There should be a trigger warning for documentaries that incorporate footage from the 2016 presidential election. As I was watching Kate Novack's The Gospel According to André, a thoughtful meditation on the life and career of fashion guru André Leon Talley, I realized that the present-day threads of its story would be following the election via Talley's obsession with 24-hour news. And, oh, what an initial disappointment that revelation was. But the longer I considered the undertones of race and class throughout the documentary, the more I understood that electoral story structure only makes more urgent the struggles Talley keeps private: his experience as a queer, black, Southern working-class man who became one of the most revered haute-couture editors in the business.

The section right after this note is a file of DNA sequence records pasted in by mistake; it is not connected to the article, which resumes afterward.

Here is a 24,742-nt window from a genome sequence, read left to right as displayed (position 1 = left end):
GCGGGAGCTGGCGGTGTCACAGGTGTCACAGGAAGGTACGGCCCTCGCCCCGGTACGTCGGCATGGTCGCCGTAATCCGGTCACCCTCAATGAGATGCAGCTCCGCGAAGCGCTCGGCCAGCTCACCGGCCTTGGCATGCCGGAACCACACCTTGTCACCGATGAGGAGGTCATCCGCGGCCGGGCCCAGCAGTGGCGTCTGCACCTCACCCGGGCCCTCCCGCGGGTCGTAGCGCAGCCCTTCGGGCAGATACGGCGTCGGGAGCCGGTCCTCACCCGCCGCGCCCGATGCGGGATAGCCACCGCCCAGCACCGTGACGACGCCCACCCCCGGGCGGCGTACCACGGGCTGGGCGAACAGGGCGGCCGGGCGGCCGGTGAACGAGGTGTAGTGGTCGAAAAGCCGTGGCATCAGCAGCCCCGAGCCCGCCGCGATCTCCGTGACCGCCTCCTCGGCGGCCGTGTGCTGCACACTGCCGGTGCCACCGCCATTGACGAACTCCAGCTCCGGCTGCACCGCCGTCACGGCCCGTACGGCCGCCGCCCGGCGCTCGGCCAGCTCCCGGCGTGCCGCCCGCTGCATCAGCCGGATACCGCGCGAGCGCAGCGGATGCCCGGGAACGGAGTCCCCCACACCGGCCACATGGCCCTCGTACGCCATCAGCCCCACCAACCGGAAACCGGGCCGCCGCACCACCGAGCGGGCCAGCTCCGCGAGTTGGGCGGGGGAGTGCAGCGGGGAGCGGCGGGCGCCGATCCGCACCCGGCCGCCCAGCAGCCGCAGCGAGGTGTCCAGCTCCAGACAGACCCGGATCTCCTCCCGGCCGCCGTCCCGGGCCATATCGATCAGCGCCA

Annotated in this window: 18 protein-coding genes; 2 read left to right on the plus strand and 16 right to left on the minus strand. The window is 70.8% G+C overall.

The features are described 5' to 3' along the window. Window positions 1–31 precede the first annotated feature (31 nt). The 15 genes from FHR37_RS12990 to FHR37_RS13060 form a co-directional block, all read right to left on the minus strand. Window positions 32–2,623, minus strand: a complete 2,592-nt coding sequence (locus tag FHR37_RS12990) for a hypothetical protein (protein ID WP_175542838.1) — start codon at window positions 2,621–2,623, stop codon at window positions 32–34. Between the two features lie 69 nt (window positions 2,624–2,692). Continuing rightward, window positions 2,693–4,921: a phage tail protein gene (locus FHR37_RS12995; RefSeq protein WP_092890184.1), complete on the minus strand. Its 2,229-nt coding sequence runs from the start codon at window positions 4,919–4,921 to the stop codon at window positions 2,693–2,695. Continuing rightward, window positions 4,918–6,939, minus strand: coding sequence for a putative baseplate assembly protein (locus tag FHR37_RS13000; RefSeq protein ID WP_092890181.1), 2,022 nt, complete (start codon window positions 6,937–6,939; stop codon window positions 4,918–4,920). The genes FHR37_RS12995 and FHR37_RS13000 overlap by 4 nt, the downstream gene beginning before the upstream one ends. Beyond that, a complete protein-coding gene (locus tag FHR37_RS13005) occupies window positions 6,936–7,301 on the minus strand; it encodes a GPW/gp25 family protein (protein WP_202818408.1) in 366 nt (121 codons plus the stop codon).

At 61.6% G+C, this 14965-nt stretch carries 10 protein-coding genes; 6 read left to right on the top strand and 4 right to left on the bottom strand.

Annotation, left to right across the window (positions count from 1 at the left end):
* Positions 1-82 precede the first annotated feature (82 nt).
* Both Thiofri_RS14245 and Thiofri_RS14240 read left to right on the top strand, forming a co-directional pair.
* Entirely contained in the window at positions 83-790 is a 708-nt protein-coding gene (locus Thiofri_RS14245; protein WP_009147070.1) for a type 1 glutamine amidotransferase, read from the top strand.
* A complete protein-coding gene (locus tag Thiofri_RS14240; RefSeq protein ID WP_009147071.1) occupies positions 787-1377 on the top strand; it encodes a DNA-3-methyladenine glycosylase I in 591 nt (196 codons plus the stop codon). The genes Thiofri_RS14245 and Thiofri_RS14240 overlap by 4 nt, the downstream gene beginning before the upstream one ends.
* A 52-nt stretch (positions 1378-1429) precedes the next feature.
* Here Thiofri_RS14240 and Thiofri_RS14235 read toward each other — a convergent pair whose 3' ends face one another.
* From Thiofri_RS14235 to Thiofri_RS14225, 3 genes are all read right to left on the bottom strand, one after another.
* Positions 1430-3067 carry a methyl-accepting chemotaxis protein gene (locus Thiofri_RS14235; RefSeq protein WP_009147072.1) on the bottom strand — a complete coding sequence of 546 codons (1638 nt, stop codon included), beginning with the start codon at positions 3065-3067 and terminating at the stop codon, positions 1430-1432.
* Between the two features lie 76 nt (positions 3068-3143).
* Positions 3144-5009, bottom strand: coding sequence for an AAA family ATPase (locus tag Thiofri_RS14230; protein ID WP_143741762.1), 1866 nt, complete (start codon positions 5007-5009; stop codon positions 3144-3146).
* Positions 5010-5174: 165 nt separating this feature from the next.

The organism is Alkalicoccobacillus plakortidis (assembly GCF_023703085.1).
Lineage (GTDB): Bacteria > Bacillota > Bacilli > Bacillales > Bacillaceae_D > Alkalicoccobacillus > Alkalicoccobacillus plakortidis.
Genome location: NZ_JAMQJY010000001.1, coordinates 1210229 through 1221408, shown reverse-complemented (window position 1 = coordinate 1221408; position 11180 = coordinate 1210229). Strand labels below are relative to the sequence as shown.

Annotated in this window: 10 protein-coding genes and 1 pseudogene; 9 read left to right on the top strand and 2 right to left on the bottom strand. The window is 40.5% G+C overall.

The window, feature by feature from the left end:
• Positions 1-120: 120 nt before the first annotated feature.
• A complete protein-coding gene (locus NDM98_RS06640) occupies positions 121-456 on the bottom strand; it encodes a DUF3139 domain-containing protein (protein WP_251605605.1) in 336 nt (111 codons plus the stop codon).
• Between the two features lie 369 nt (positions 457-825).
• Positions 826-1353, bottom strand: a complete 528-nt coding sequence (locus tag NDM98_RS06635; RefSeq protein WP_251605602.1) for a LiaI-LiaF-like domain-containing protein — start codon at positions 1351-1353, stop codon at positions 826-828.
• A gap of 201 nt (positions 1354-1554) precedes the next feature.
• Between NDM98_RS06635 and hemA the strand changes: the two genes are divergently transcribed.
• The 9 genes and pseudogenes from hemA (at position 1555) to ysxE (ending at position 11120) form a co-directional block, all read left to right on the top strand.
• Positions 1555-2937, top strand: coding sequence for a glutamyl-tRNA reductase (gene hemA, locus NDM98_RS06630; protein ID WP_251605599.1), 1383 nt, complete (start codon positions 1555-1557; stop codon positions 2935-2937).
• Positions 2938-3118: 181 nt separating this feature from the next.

Novack often fills up the screen with archival videos and photographs of striking fashions adorned on women who strut and saunter down runways. This archival footage is accompanied by commentary from Talley. In both the archives and in Novack's footage, Talley appears so fully himself in every one of his garishly fascinating caftans that it's difficult not to admire him or the endless knowledge of history and design (specifically Russian) he can spout from on cue. But Novack's film is about more than fashion. When election day rolls around, Novack catches him at a moment when he's too overcome by emotion to maintain his composed facade. The Talley of before the election presents himself as a man who believes anything is possible if you swallow your anger, work hard enough and sacrifice all -- especially your chance at love -- and the Talley of after seems to worry that much of that progress has proved an illusion.